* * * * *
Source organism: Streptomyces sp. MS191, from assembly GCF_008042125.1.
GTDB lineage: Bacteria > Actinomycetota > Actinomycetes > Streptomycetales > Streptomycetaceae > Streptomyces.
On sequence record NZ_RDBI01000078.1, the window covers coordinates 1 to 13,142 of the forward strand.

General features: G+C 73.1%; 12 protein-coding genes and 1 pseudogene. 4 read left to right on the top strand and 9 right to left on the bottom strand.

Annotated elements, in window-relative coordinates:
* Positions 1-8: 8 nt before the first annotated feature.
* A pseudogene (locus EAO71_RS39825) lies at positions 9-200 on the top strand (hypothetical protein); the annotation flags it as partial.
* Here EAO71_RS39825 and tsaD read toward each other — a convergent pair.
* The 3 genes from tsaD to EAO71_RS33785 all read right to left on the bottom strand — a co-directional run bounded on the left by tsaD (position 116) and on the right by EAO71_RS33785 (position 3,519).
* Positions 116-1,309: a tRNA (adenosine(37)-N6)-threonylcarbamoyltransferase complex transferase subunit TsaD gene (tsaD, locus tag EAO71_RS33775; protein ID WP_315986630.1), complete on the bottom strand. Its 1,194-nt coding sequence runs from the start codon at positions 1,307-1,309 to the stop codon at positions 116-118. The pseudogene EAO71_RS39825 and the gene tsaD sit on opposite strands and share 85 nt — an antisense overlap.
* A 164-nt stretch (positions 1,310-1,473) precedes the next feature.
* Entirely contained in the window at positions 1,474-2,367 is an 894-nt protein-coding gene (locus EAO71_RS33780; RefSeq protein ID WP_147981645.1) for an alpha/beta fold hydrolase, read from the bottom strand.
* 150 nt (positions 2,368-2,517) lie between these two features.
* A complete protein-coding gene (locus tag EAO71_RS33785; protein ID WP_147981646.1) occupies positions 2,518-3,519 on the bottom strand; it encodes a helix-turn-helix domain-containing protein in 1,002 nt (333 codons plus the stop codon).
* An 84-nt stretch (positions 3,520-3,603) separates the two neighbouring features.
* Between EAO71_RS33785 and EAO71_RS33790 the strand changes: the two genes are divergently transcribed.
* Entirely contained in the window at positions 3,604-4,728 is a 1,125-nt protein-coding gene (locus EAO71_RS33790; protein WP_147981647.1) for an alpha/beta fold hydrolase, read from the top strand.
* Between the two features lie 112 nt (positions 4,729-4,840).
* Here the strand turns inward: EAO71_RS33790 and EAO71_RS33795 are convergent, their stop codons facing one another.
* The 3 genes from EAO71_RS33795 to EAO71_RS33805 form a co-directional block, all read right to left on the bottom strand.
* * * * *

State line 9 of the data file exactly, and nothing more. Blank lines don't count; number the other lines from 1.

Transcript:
* The 3 genes from tsaD to EAO71_RS33785 all read right to left on the bottom strand — a co-directional run bounded on the left by tsaD (position 116) and on the right by EAO71_RS33785 (position 3,519).